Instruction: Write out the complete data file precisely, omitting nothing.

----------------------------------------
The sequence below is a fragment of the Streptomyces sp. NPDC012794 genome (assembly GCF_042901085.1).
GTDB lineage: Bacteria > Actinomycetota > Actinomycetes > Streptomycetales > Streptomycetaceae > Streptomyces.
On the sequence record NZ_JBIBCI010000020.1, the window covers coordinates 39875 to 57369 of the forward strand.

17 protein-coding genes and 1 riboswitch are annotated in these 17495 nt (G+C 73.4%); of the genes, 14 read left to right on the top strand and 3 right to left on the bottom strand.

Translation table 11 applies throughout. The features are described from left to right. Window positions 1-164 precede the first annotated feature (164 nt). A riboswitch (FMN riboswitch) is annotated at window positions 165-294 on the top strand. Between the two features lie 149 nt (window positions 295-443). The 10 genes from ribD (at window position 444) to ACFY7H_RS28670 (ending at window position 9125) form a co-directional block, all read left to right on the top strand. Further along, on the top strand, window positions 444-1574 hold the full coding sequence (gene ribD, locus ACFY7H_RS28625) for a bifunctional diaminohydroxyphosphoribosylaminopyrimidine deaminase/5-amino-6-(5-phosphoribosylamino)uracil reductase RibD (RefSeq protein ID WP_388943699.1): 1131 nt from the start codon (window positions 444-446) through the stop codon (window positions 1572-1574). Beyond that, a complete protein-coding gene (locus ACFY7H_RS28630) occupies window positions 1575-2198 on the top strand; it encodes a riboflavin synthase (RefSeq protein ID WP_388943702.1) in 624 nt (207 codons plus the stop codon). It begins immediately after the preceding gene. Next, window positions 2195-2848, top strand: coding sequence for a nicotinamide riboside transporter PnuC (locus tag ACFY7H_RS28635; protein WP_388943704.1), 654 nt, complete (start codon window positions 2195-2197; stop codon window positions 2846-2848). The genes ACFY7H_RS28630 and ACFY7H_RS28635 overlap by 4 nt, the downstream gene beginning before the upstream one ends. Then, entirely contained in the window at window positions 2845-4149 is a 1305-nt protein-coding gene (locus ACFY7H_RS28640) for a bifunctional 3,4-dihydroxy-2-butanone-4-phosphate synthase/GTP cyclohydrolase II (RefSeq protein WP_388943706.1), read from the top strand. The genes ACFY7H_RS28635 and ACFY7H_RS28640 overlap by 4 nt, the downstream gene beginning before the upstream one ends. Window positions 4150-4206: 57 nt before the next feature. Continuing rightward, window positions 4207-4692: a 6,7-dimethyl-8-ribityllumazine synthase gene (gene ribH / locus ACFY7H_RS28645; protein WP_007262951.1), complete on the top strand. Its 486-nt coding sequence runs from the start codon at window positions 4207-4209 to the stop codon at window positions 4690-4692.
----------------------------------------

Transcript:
The sequence below is a fragment of the Streptomyces sp. NPDC012794 genome (assembly GCF_042901085.1).
GTDB lineage: Bacteria > Actinomycetota > Actinomycetes > Streptomycetales > Streptomycetaceae > Streptomyces.
On the sequence record NZ_JBIBCI010000020.1, the window covers coordinates 39875 to 57369 of the forward strand.

17 protein-coding genes and 1 riboswitch are annotated in these 17495 nt (G+C 73.4%); of the genes, 14 read left to right on the top strand and 3 right to left on the bottom strand.

Translation table 11 applies throughout. The features are described from left to right. Window positions 1-164 precede the first annotated feature (164 nt). A riboswitch (FMN riboswitch) is annotated at window positions 165-294 on the top strand. Between the two features lie 149 nt (window positions 295-443). The 10 genes from ribD (at window position 444) to ACFY7H_RS28670 (ending at window position 9125) form a co-directional block, all read left to right on the top strand. Further along, on the top strand, window positions 444-1574 hold the full coding sequence (gene ribD, locus ACFY7H_RS28625) for a bifunctional diaminohydroxyphosphoribosylaminopyrimidine deaminase/5-amino-6-(5-phosphoribosylamino)uracil reductase RibD (RefSeq protein ID WP_388943699.1): 1131 nt from the start codon (window positions 444-446) through the stop codon (window positions 1572-1574). Beyond that, a complete protein-coding gene (locus ACFY7H_RS28630) occupies window positions 1575-2198 on the top strand; it encodes a riboflavin synthase (RefSeq protein ID WP_388943702.1) in 624 nt (207 codons plus the stop codon). It begins immediately after the preceding gene. Next, window positions 2195-2848, top strand: coding sequence for a nicotinamide riboside transporter PnuC (locus tag ACFY7H_RS28635; protein WP_388943704.1), 654 nt, complete (start codon window positions 2195-2197; stop codon window positions 2846-2848). The genes ACFY7H_RS28630 and ACFY7H_RS28635 overlap by 4 nt, the downstream gene beginning before the upstream one ends. Then, entirely contained in the window at window positions 2845-4149 is a 1305-nt protein-coding gene (locus ACFY7H_RS28640) for a bifunctional 3,4-dihydroxy-2-butanone-4-phosphate synthase/GTP cyclohydrolase II (RefSeq protein WP_388943706.1), read from the top strand. The genes ACFY7H_RS28635 and ACFY7H_RS28640 overlap by 4 nt, the downstream gene beginning before the upstream one ends. Window positions 4150-4206: 57 nt before the next feature. Continuing rightward, window positions 4207-4692: a 6,7-dimethyl-8-ribityllumazine synthase gene (gene ribH / locus ACFY7H_RS28645; protein WP_007262951.1), complete on the top strand. Its 486-nt coding sequence runs from the start codon at window positions 4207-4209 to the stop codon at window positions 4690-4692.